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    In my 30's and early 40's, I was very fit, doing group rides with racing members of the old Chico Velo without getting dropped too often I was eating right, not smoking or drinking, and just generally having a grand old time of it.

    Then can a period of career and personal instability, for lack of a better term, and I basically turned into a health care train wreck. Smoking, drinking, ballooning up to 225#, total cholesterol > 230, high LDL, low HDL, and hypertensive as hell. There aren't any excuses for this kind of self abuse, but I got a huge wake up call last June in the form of a heart attack. It was a big enough vascular event that it could have easily killed me, but by some incredible stroke of luck, it did very, very little myocardial damage. A couple stents and stern warnings from a cardiologist later, I had an essentially normal echocardiogram and thallium stress test.

    Long story short, you don't squander a second chance like that. So I'm firmly back on the straight and narrow life style and the bike - big time. My weight is down to 168 (more to go), my lipid panel is better than perfect, and I'm off my ACE-inhibitor meds entirely. I've gotten a lot stronger on the bike than when I started 7 months ago, BUT... I do get discouraged by how pathetic I still am, especially when I think of where I was 20 years ago.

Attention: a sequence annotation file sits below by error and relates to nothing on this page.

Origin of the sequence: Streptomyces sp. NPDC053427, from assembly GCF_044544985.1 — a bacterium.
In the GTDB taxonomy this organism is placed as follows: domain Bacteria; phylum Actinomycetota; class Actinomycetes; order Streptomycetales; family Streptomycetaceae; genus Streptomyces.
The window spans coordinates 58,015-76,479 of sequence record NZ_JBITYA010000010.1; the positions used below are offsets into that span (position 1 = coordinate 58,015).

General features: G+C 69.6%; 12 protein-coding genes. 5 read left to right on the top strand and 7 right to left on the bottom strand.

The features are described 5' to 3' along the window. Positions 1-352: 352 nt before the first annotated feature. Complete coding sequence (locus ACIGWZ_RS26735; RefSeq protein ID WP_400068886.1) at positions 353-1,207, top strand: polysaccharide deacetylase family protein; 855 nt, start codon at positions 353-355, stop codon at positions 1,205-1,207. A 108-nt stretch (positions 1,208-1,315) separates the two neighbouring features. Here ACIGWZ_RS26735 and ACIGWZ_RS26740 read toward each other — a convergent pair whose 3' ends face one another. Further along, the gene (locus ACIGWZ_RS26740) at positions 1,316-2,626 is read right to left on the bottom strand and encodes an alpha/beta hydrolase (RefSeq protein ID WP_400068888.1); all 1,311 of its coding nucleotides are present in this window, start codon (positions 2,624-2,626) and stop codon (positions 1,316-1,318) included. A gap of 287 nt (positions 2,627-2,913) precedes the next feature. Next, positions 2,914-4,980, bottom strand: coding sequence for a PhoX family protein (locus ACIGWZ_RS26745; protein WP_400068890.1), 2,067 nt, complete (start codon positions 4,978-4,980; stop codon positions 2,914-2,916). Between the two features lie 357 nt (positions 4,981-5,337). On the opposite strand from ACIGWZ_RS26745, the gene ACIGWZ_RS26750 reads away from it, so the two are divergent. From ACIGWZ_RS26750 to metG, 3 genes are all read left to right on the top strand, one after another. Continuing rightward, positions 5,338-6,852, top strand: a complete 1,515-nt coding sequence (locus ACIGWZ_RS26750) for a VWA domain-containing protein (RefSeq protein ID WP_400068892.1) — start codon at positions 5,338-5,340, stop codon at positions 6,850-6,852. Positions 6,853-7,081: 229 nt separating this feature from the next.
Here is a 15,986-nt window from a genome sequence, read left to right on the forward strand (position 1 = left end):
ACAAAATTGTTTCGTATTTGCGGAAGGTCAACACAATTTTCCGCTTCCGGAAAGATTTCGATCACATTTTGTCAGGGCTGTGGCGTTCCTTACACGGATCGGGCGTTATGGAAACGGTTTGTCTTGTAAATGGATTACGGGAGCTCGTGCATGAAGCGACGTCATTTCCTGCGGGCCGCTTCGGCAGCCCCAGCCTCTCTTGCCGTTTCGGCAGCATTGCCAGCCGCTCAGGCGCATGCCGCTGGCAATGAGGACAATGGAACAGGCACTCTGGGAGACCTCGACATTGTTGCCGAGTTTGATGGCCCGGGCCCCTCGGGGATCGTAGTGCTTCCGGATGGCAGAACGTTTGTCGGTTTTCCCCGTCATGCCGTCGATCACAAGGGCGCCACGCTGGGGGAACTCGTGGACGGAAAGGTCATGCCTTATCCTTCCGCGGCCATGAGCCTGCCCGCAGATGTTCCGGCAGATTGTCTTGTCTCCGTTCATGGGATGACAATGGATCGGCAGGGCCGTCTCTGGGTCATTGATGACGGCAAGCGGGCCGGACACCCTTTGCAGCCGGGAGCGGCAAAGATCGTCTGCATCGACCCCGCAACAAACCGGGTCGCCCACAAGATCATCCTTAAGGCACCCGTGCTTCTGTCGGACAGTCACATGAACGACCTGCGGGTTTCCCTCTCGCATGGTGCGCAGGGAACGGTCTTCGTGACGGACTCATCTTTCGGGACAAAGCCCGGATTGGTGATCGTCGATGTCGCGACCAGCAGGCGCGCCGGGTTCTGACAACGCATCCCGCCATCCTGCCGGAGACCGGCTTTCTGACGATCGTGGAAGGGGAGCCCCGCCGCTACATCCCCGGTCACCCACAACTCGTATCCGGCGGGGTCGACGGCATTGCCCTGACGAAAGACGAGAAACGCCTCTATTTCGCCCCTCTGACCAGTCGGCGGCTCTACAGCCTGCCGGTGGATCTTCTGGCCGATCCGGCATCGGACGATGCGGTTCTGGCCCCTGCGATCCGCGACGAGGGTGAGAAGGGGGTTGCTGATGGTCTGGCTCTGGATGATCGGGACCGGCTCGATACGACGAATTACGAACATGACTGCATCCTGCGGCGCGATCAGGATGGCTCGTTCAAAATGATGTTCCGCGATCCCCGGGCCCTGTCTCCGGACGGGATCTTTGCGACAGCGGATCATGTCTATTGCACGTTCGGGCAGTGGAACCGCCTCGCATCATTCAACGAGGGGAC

Then you came along with a story like this, and it gives me hope that I might just reach a point where I can participate in some group rides again without embarrassing myself too badly. I know better than to expect a return to the form I had in the mid-80's, but hey, if I can get, at age 63, to where your 85 year old is now, I just might make it to the Davis Fall Century this year after all.

    Mostly, I just wanted to say a big thanks for posting this...

    -Bert
    Last edited by bsektzer; 03-05-11 at 01:39 PM.

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    Senior Member Garilia's Avatar
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    I agree bsektzer. I see the struggle my in-laws are having with health and they are not yet 85. I want to be the guy on the bike at 85, outdoors, enjoying life.
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    Senior Member TromboneAl's Avatar
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    I met this guy, 79 years old, at the top of Mt. Constitution in the San Juan islands.